First, we don't need absolute certainty to act. When Montreal was signed, we were less certain then of the risks from CFCs than we are now of the risks from greenhouse gas emissions. Second, it takes a village to raise a healthy environment. The Montreal Protocol wasn't just put together by industry and governments or environmental advocacy groups and scientists. It was put together by all of them. And if we're going to solve global warming, it's going to take actions at all levels, from the individual to the international and everything in between.

Third lesson - don't let the perfect be the enemy of the good. While Montreal has become the brake pedal for stopping ozone depletion, at its beginning, it was more just like a tap on the brakes. It was actually the later amendments to the protocol that really marked the decision to hit the brakes on ozone depletion. So to those who despair that the Paris climate accord didn't go far enough or that your limited actions on their own won't solve global warming, I say, don't let the perfect be the enemy of the good.

RAZ: OK. So I hear what you're saying about the parallels with the Paris accord, right? But at the same time, the U.S. was on board with the Montreal Protocol, right? Like, I don't remember anyone saying the hole in the ozone layer was a hoax. Like, everybody agreed it was a big problem, and we had to solve it.

DAVIS: That's right. That's one of the surprising things in sort of looking back on this issue - is that, really, we did achieve a sort of bipartisan consensus in the U.S. that this was a problem. And that's actually evidence of that - is that the Montreal Protocol was unanimously ratified by the U.S. Senate in 1988.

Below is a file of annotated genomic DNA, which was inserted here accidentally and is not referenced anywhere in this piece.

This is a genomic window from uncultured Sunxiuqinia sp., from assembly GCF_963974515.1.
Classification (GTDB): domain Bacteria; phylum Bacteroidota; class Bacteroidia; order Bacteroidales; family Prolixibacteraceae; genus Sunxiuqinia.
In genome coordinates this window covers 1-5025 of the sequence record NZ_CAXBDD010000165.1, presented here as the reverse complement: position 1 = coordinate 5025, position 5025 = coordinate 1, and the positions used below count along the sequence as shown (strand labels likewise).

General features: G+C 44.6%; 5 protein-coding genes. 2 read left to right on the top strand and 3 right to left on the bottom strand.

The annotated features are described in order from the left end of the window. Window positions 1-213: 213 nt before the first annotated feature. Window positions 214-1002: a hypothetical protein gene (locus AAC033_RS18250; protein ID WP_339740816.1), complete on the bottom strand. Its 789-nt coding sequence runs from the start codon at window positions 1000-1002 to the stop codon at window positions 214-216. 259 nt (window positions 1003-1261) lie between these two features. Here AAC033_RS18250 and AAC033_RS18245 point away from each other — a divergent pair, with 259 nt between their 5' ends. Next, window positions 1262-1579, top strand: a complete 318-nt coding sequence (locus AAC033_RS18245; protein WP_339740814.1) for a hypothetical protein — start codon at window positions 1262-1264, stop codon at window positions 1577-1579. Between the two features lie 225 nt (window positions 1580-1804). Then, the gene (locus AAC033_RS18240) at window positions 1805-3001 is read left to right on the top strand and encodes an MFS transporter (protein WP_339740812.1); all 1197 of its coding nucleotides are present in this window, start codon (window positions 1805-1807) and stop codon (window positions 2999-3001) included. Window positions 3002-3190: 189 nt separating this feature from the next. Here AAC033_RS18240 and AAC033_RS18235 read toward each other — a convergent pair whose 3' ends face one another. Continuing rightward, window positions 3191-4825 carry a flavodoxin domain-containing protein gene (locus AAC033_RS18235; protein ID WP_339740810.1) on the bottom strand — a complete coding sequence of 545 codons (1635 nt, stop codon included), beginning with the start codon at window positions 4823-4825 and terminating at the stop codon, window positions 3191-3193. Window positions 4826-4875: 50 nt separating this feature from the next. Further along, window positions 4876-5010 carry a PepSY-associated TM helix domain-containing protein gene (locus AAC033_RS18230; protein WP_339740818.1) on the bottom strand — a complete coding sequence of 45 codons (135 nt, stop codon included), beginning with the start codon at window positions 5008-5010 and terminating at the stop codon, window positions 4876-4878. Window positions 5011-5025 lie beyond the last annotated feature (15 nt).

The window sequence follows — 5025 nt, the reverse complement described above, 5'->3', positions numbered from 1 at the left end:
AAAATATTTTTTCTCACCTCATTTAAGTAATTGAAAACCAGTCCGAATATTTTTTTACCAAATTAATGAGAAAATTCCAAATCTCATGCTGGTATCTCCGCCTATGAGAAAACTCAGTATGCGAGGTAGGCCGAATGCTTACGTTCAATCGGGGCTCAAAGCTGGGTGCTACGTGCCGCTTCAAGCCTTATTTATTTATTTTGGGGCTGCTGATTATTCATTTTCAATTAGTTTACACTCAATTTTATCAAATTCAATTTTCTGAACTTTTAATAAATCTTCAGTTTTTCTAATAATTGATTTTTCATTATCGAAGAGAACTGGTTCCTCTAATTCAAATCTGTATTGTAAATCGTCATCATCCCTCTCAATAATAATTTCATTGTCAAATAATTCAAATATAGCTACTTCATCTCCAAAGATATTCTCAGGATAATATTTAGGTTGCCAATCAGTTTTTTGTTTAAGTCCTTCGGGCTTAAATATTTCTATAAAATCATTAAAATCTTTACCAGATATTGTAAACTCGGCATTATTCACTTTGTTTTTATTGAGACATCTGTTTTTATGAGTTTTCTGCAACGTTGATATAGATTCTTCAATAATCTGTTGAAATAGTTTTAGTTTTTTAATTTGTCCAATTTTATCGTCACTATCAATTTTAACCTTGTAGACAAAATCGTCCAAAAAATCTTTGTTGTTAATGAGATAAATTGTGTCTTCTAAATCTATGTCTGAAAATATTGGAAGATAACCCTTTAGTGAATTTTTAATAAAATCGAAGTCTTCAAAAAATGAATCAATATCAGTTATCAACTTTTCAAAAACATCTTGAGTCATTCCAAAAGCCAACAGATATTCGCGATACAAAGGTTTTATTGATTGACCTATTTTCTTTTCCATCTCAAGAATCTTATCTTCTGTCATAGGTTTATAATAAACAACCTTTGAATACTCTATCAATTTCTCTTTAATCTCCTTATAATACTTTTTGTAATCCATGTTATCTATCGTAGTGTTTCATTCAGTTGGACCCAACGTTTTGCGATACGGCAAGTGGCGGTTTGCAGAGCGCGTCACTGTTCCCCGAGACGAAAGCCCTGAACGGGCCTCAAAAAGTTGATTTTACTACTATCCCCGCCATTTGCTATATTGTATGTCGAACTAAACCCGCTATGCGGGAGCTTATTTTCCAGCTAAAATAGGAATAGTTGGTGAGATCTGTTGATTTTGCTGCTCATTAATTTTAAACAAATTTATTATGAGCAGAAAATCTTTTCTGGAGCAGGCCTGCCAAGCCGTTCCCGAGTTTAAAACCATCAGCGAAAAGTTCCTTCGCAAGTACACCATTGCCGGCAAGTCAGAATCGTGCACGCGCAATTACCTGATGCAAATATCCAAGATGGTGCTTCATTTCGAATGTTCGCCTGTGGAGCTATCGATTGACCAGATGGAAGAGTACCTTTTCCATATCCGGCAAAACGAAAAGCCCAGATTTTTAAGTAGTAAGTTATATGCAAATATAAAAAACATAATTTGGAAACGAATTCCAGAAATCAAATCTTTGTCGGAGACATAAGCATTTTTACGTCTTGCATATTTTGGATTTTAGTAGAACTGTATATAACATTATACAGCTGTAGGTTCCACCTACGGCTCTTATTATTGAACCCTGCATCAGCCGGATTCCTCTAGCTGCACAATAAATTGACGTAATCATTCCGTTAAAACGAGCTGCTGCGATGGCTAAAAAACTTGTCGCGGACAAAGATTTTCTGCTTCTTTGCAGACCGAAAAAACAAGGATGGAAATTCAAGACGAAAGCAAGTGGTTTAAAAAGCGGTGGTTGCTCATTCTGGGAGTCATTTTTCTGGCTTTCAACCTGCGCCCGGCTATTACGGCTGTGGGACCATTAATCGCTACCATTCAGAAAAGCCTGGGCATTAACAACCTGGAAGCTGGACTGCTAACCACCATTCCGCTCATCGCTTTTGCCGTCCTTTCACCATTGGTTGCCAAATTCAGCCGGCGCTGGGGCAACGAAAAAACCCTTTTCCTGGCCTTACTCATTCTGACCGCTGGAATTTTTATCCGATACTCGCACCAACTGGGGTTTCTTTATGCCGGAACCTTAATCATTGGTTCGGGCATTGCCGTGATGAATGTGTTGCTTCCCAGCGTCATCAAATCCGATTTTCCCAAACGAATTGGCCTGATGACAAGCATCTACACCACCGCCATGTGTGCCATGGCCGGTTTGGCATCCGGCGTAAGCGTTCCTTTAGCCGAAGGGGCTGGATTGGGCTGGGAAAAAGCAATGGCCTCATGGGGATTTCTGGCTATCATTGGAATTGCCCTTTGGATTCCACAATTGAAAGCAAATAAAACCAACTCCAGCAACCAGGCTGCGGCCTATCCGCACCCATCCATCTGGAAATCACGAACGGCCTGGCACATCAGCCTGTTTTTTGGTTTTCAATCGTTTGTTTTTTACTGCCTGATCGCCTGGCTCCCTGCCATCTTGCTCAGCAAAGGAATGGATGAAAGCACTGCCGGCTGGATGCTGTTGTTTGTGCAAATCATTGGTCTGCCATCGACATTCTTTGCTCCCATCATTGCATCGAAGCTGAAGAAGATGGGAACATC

RAZ: Yeah.

DAVIS: I mean, I don't even know if I can imagine anything getting unanimous ratification that, you know, motherhood and apple pie are good anymore.

RAZ: Yeah, but I have to think that carbon just seems, just by an order of magnitude, more complex, right? I mean, CFCs are CFCs. But, like, carbon emissions power the global economy.

DAVIS: That's right.

RAZ: Right? I mean, fossil fuels are still king. And so - I mean, can you really apply the principles of Montreal to, you know, a treaty that basically does the same with carbon emissions?

DAVIS: You know, that's right. There are really important differences between the ozone problem and the carbon problem. And so in the ozone problem, you had couple hundred chemicals, couple hundred different industries involved. And you know, no one really cares what the refrigerant is. They just care that the refrigerator works. So we just had to figure out what the replacements were, and then everything was going to be OK.

RAZ: Yeah.

DAVIS: I think with carbon, you have a situation where it's really one chemical, but it's many different uses. And it's fundamentally about how we produce the energy that we use to give ourselves a comfortable life. But even though the problems are quite different from one another, there is some knowledge there that can be gained.


DAVIS: I think it helps us to contemplate the world we've avoided. Indeed, the world we've avoided by enacting the Montreal Protocol is one of catastrophic changes to our environment and to human well-being. So as we write the story for Earth's climate future for this century and beyond, we need to ask ourselves, what will our actions be so that someone can stand on this stage in 30 or 50 or 100 years to celebrate the world that they've avoided? Thank you.


RAZ: That's Sean Davis. He's a research scientist at NOAA. You can see his full talk at

On the show today, ideas about the climate crisis. Stay with us. I'm Guy Raz, and you're listening to the TED Radio Hour from NPR.